Beware of Revenue Share Deals with Liquidity Providers


fx liquidity providers revenue share

Jeff Wilkins, Managing Director of IS Risk Analytics highlights the pitfalls for brokers of revenue share opportunities with Liquidity Providers, in a special guest post exclusive to LeapRate.

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Jeff Wilkins IS Risk Management
Jeff Wilkins, IS Risk Analytics

As with any deal, if it seems too good to be true, it normally is. With many Liquidity Providers now offering revenue shares we are increasingly seeing that once you scratch the surface, these arrangements are not what they seem. It is important to investigate the details rather than being blinded by headline figures as there are many tricks that are deployed to make a revenue share  offer look better than it is.

We believe that the best relationships are collaborative, where LPs take risk alongside a client, providing a transparent service rather than purely a black box designed to enrich only one side of the equation. To this end, the following are aspects that you should consider when questioning your provider as to what they are actually offering.

There are many tricks to reduce the true P&L of the book before paying the revenue share out. Think about your commercials very carefully. Even a 100% revenue share isn’t all that appealing, if it is only paid on 10% of the true book revenue.

1. Legal Documentation

  • Look very carefully at the legal contract that is being offered. Are there clever ways for the provider to avoid paying? What has the provider actually committed to deliver?
  • Do the legal documents give the provider the opportunity to retrospectively cancel trades, claiming that they don’t meet the flow profile that was agreed to? Are you giving your provider a free option?

2. Transparency

  • Shared book or separate book? Is the provider running a separate book for your revenue share, or are they simply running a global book across all of their risk, and splitting out P&L in an un-transparent manner that is skewed in their favour? If your book has a particularly good quarter, are the hedge costs mysteriously higher than in the previous quarter, but on similar volume?
  • “Hedging costs” – Is the provider only allocating hedging costs to their own benefit? Is hedge P&L always negative, or is it ever positive? Hedging costs are a very effective way for the provider to artificially reduce the P&L on the book.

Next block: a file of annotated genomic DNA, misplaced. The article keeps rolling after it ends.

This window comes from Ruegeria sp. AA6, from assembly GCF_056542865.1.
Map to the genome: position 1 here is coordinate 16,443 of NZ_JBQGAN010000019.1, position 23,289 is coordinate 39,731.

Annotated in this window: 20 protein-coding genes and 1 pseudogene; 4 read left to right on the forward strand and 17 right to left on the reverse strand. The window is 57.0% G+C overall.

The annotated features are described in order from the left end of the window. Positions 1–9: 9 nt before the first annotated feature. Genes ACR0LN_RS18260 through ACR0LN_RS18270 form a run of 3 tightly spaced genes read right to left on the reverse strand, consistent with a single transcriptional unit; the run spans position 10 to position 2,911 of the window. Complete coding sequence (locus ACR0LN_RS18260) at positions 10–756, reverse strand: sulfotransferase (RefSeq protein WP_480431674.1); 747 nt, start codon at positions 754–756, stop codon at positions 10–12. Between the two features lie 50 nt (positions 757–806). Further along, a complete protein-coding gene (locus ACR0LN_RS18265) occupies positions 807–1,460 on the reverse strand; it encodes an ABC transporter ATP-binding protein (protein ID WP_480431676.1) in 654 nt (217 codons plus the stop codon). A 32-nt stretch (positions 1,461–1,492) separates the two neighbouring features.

• Regularity of reporting – Is the provider reporting P&L daily, weekly, monthly or quarterly? Most providers report on a quarterly basis, which makes it easier for them to be less transparent about the true P&L of your book.

3. Spreads

  • Is the provider offering competitive spreads? Often revenue shares are offered on uncompetitive spreads, which means that you are simply subsidising risk revenue by paying additional spread revenue to the provider. Does the quality of spreads deteriorate if your clients are having a profitable month?

4. Execution

  • Are you receiving a high quality of execution from your revenue share partner? Does this deteriorate if your clients are having a profitable month?

5. Does the broker have sufficient risk capacity allocated to your book?

  • Many of the larger retail brokers offer revenue shares to other brokers. Given that large retail brokers already have large risk books, are they allocating the necessary risk capital to you? If their risk increases on their own internal book, they will naturally allocate capacity away from your risk book
  • For institutional brokers, does the provider have sufficient risk capacity to run the amount of risk that your book requires? Are they transparent about the limits they are allocating to you?

6. Is the provider a competitor?

  • Revenue share relationships have to be built on trust.  Is the provider a retail broker too? Do they genuinely have your best interests at heart? Do they have related retail brands? Do they claim not to take on retail, but take on IB’s who introduce retail business? Why are you providing flow and revenue to a competitor?

7. Is there any value add in the offering?

  • Is the provider simply providing an MT4 cover account? If so, are they simply blindly B booking all of your flow or are they selecting the right flow to internalise, and the right flow to STP?
  • Does the provider have the capability to allow you to move certain clients to STP, isolating them from the revenue share? Or do they simply instruct you to remove clients completely? How much flow and revenue have you lost from switching off clients?

8. Is the commercial offering “too good to be true”?

  • Does the commercial offering mean that the provider can only hedge at a loss? If this is the case, then they are probably simply hoping that the flow will be loss making and will be likely to cancel profitable trades.
  • Is the provider running the revenue share themselves or are they re-selling something that they have from another provider? This is rarely sustainable, and also means that you are not getting the best commercial offer available in the market.

If you run a retail brokerage and are using a revenue share provider, we strongly encourage you to look diligently into the above questions. We come across providers of all shapes and sizes and the revenue share counterparties generally are the slipperiest actors in our industry. Looking externally, we have yet to see a provider perfect this model and the imperfections that do exist are always to the detriment of the retail broker. As with all vendors and providers, do your homework before you commit.

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Beware of Revenue Share Deals with Liquidity Providers

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